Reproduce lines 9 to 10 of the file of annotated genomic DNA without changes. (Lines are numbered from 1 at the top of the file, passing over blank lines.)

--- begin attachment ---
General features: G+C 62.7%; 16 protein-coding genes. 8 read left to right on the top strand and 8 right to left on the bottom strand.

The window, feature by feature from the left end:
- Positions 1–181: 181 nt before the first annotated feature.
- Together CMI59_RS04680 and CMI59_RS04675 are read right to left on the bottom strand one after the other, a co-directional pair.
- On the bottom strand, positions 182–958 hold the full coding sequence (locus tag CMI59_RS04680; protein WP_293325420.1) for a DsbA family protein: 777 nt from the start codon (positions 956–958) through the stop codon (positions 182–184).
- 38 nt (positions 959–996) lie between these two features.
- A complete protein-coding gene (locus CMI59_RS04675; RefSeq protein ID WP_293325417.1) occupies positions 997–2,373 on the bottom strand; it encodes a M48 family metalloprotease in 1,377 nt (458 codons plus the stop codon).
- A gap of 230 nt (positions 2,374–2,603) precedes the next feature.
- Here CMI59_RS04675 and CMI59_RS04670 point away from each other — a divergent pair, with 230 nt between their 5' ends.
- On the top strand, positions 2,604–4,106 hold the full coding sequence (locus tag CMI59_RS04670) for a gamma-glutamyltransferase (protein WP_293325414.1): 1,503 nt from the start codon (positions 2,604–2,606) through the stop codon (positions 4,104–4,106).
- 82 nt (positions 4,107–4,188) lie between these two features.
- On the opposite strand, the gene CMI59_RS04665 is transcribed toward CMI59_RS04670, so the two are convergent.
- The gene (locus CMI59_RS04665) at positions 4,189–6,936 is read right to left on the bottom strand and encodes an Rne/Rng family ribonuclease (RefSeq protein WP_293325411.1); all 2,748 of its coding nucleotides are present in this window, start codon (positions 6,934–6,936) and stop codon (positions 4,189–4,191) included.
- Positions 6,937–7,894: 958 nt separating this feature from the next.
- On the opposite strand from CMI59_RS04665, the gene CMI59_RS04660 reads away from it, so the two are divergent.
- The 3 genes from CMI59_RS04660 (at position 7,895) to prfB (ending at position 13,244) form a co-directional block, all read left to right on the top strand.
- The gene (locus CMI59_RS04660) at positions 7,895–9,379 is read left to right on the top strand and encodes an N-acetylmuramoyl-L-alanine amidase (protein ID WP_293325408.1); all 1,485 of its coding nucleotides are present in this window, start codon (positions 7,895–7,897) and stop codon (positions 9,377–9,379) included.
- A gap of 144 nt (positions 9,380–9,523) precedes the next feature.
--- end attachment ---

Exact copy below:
- Here CMI59_RS04675 and CMI59_RS04670 point away from each other — a divergent pair, with 230 nt between their 5' ends.
- On the top strand, positions 2,604–4,106 hold the full coding sequence (locus tag CMI59_RS04670) for a gamma-glutamyltransferase (protein WP_293325414.1): 1,503 nt from the start codon (positions 2,604–2,606) through the stop codon (positions 4,104–4,106).